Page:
Apron string knots get the great unraveling


August 31, 2008|By JANET GILBERT

I don't recommend bursting into tears on a sidewalk bordering Washington Square in New York. But as far as public spaces go, it appears to be one where the emotionally overwrought can easily blend in.

At any given moment of the day or night, the park houses a number of people who seem to be living on the ragged edge. And last Sunday, for a brief moment, I was one of them.

This past weekend, my husband and I drove our second child to college. So you'd think we would know the drill and be prepared. Then we could have behaved more like the ideal family - such as the Barbie and Ken family moving their daughter, Kenbie, into college.

We'd go somewhat stiffly through the motions in fashionable outfits, sighing and saying plastic things like, "If you love something, let it go free." Then we'd drop her off, waving perfectly formed hands out the window of our plastic pink convertible, and head home to our big Barbie three-story dream house.

Sorry, this is just not how it went down in Janet's World.

On Saturday, we drove to downtown Manhattan. We put our loaded car in storage for 24 hours, and took a subway to the campus to look around. We stopped in our daughter's dorm and learned that we could move in any time, instead of our scheduled 7 a.m.-9 a.m. slot Sunday morning. So we took the subway back downtown and paid approximately 1.9 gazillion dollars to get our car out of the garage and drive it to her dorm.

On the way, we took a little sightseeing detour over the Brooklyn Bridge. Everywhere we drove, people gave us Marylanders a welcoming toot of the horn!

When we arrived at the dorm, we unloaded her gear on the sidewalk. I conveniently circled the neighborhood looking for a parking spot while my husband and daughter made repeated trips up to the dorm room to unload. Then we drove back downtown, where we paid the reduced price of 1.6 gazillion dollars to put our car back in the garage until the next day.

We had plenty of things to do on Sunday - get the ID card, go to the bookstore, attend the welcome picnic - and yet in the back of all of our minds loomed the impending drop-off. I don't think it matters if this is your first or final child moving out; most of us put off the actual goodbye until the last minute.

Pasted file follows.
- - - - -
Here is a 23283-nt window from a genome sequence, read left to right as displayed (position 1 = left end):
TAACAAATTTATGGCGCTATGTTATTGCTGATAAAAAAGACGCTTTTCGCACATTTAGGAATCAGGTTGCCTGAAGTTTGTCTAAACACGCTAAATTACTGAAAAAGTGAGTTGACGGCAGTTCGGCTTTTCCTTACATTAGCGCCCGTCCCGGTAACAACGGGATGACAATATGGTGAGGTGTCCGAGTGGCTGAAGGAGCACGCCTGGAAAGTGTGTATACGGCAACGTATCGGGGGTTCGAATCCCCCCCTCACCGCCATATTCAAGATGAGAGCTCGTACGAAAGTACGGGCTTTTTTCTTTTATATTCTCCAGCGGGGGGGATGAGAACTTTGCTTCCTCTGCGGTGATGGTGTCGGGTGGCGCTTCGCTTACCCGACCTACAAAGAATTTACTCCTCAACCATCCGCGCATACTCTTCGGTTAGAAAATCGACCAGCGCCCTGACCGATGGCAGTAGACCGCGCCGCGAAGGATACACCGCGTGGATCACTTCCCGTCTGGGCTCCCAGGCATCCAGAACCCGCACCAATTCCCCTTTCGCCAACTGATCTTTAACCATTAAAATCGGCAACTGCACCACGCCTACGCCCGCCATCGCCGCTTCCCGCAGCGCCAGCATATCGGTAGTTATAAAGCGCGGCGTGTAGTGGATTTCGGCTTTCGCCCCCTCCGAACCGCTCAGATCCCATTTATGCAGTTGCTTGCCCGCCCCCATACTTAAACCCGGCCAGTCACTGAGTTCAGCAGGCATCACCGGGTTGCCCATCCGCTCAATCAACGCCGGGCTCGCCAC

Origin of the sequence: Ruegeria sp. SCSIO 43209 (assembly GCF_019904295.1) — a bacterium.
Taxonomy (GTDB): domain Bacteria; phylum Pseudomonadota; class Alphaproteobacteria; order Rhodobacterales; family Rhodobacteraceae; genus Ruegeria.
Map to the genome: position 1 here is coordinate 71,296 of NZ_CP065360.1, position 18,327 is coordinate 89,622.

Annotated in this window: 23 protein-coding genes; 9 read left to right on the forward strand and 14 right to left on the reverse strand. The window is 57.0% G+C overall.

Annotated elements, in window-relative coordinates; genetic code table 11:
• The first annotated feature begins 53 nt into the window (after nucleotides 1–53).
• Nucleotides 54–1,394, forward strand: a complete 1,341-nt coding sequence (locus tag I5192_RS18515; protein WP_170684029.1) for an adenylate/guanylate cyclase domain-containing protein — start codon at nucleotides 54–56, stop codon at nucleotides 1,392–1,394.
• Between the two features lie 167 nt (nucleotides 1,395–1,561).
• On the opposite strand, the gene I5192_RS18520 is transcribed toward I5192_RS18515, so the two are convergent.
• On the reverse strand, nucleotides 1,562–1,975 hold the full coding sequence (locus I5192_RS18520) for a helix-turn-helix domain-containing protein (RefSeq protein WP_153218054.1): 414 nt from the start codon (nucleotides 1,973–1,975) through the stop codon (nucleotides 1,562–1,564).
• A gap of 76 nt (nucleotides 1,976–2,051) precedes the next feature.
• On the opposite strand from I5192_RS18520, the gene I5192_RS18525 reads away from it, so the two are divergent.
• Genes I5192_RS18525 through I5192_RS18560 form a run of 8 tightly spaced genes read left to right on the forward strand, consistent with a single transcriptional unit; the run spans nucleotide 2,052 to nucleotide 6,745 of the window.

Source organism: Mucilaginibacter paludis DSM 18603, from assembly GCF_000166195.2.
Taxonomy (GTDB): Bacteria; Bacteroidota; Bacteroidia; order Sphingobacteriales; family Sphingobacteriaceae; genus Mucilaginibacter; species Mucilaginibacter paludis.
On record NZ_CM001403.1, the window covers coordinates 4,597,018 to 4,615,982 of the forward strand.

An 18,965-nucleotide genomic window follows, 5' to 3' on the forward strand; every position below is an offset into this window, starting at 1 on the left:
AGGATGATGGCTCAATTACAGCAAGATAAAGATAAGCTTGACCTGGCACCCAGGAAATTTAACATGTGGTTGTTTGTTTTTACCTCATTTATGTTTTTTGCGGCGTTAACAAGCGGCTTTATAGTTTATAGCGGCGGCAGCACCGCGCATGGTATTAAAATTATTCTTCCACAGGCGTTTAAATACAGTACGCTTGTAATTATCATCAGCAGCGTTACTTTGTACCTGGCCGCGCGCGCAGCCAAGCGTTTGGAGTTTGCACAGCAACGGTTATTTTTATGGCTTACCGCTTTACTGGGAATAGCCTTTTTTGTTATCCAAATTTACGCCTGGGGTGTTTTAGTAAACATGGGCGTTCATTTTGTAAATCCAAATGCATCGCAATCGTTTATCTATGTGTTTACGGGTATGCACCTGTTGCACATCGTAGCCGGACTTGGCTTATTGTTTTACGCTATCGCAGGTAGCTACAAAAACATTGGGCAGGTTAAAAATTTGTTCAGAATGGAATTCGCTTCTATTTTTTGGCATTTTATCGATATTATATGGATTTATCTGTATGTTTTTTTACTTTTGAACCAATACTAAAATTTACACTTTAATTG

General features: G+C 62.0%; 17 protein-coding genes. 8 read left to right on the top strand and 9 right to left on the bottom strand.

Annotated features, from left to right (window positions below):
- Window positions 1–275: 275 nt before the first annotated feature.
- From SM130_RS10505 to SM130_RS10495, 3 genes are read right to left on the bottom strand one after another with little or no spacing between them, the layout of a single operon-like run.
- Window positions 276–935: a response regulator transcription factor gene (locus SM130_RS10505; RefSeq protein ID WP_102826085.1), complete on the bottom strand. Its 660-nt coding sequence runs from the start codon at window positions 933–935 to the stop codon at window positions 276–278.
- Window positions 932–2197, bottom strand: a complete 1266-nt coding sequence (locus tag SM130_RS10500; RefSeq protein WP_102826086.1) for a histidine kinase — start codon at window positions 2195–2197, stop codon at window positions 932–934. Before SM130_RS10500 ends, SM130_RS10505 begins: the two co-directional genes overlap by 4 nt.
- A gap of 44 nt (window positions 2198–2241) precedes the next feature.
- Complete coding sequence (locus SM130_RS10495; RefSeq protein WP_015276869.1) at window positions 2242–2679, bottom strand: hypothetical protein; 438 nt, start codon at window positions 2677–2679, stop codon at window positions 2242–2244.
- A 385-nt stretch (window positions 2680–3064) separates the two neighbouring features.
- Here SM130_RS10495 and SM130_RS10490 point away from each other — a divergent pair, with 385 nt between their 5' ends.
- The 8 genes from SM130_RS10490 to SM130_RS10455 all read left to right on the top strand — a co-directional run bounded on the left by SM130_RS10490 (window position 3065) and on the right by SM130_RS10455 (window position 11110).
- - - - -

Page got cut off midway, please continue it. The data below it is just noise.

Instead, we focus on shopping and packing and getting everything ready to go. We make multiple lists of things to accomplish.

But the most important thing we really need to accomplish is the great unraveling of the apron strings we have so expertly knotted for the past 18 years. It's just not something that can be done in the five minutes before you drive away, in one long tearful goodbye hug on the corner of Washington Square and MacDougal Street. For me, it included a reprise later that day on the trip home.

At the Chesapeake House Travel Plaza on Interstate 95, I was getting some napkins and fixing the coffees I had just purchased for my husband and me. I suddenly thought about the last time I was in a rest stop without my children. I realized it was at least 20 years ago.

My husband emerged from the men's room to see me boo-hooing over at the coffee seasonings bar.

"Are you OK?" he said, almost as if it was normal to be crying at the Chesapeake House Travel Plaza.

"I just realized we were at a rest stop - alone," I said.

"Isn't it great?" he said enthusiastically.

This made me laugh, which only caused the Chesapeake House Travel Plaza patrons to stare more intently. I made it to the car, honking my nose into the beverage napkins.

The thing is, I have a wonderful life. That's why it hurts so much sometimes.

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